John tried in his various apostolates to lead people from ignorance and superstition to the light of truth. He identified himself with the downtrodden and oppressed. He worked hard for the uplifting of the poor especially in an area - Chowannur - where the majority were Hindus and non Catholics. The last 28 years of his life (1928-1956) he worked in this area, with a brief interlude in Palayur (1940-1941). People used to call him Achan Thampuran (meaning lord priest) in respect and appreciation of the yeomen service he did for the people, especially the scheduled castes and other non Catholics. He prayed that he, together with the fellow priests, should strive to alleviate the sufferings of our poor pulayas and to ameliorate their condition, to bring them up to the equal social condition. In Chowannur and Kunnamkulam, Fr. Ukken also became a veritable model in interreligious dialogue and ecumenism.

The special charisms that he intended for his sisters were: caring of the sick, tending those who are in deathbed, uplifting the poor and giving catechetical formation. The sisters took family visits and counselling as an important facet of their apostolate. His advice to the sisters was: Your task is to love; let no one surpass you in love.

The Lights from Heaven, his spiritual diaries, show forth the inner saintliness of the person. His founding of the Congregation of the Sisters of Charity was a bold attempt to perpetuate the ideas of charity through a visible institution. His work among the poor, especially in the last phase of his life at Chowannur, basing himself on the ideals of the Gospel, is yet another dimension of his holiness.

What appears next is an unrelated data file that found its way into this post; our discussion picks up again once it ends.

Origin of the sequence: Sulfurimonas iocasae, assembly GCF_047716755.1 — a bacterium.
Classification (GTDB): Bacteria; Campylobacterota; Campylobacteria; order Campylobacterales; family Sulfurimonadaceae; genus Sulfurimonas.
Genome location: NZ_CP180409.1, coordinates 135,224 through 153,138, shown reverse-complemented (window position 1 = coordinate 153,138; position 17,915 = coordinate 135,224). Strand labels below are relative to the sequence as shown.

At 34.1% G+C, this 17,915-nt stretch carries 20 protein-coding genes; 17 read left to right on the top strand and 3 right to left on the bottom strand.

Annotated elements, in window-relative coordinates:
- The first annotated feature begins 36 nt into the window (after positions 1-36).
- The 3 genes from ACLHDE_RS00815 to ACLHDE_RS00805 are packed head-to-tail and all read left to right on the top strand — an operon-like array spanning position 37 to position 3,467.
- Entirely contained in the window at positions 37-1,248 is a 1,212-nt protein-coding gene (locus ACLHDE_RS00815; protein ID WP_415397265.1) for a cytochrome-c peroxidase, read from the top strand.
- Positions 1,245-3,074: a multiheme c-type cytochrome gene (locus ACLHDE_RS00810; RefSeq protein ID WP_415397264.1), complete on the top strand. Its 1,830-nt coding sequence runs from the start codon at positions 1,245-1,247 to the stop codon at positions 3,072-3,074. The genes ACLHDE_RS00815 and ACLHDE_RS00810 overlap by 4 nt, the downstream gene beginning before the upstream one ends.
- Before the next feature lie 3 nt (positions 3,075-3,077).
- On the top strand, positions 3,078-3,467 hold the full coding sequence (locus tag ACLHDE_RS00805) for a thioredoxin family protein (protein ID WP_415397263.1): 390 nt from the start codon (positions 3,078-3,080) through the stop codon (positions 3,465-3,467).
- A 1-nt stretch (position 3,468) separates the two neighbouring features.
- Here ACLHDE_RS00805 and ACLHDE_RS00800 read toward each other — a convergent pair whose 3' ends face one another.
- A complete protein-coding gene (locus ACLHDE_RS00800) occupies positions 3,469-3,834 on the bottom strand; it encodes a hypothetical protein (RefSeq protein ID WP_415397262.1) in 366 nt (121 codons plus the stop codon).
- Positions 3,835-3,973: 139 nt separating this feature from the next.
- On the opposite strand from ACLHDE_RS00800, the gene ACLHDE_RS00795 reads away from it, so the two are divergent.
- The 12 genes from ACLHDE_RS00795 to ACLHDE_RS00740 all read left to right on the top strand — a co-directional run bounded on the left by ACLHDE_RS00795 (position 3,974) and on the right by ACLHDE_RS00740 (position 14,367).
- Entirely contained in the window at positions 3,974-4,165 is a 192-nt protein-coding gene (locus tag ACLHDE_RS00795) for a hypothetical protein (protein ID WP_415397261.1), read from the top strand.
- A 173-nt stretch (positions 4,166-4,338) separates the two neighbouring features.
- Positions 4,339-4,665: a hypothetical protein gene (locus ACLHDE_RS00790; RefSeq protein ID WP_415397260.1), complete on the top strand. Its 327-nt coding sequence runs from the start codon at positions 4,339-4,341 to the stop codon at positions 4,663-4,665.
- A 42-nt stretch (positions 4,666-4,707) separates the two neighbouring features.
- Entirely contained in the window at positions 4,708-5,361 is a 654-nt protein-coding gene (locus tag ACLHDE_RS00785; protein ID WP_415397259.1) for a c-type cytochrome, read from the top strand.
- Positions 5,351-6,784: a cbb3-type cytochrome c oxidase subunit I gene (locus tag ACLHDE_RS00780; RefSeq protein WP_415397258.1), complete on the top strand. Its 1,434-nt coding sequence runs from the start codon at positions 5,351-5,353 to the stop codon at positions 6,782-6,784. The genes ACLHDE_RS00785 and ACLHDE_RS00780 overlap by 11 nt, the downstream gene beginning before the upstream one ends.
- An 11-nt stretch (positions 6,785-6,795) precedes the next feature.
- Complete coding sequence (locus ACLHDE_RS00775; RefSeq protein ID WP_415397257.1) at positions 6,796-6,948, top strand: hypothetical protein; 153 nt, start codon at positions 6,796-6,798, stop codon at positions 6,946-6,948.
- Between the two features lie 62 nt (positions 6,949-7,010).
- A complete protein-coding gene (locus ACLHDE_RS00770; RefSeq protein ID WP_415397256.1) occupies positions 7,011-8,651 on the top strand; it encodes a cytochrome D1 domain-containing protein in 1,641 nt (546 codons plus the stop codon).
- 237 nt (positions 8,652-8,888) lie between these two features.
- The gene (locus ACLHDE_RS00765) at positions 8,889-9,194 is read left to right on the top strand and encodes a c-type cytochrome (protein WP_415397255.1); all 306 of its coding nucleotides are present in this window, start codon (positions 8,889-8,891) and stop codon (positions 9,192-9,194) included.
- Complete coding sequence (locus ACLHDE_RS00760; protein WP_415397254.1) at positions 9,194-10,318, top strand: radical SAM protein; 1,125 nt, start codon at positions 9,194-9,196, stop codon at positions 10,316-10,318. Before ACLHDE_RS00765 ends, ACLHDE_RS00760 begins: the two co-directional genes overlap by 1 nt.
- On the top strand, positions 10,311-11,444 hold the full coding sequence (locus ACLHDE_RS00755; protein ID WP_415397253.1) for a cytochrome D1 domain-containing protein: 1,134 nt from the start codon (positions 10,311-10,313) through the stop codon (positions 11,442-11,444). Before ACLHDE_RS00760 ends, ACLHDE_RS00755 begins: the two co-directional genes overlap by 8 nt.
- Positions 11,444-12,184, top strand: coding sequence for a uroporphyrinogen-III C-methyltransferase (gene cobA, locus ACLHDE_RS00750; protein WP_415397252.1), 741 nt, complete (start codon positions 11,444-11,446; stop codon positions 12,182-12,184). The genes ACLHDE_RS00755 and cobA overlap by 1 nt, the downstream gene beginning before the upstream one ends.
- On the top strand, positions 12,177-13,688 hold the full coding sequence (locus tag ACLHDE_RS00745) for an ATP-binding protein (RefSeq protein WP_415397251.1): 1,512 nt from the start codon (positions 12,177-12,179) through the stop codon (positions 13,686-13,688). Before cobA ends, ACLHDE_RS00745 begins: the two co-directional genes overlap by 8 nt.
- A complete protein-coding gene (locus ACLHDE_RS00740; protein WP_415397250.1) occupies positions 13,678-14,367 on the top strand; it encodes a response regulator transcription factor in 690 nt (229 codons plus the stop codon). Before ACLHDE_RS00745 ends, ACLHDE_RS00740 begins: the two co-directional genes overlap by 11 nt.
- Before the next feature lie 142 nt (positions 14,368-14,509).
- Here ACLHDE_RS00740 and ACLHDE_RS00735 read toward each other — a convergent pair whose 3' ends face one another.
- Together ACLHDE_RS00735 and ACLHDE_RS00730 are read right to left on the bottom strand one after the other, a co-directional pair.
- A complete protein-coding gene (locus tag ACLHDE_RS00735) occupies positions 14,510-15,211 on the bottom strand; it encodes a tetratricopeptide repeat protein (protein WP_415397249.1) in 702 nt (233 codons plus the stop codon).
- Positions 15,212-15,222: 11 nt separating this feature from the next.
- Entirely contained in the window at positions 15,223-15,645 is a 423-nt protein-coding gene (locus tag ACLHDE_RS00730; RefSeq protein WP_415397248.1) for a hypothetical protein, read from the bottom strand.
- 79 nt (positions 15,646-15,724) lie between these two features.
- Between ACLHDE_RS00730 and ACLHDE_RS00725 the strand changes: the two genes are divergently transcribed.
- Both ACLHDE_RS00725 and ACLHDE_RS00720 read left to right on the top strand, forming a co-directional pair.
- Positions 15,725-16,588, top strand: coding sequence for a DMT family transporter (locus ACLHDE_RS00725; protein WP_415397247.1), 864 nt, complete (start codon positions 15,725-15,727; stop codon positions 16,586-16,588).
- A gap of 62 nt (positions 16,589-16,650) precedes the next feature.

John tried to acquire moral perfection by earnestly practising justice, and acting according to his well-formed conscience. He respected the elders and obeyed the superiors. His firm faith in Gods providence, thirst for reconciliation with him and the readiness to propagate the faith are all well testified from his spiritual diaries and are the hallmarks of his inner saintliness

Personally Fr. John lived a life of prayer and penance. The long hours he spent before the Eucharist were moments of his own personal sanctification and those of the community he served. For him, the Holy Mass was the chief event of the day. He saw Eucharist as the source of spiritual power against temptations. Fr. John routinely practised penance and mortification. He applied himself to rigorous fasting and an austere way of life. He was a model to his parishners and especially to the sisters in the virtue of heroic suffering by which he experienced the closeness with the crucified Lord. John himself was a good preacher and has preached retreats for priests a number of times. John was also filled with missionary spirit, which is evident from the fact that he sent many sisters to remote areas of Kerala.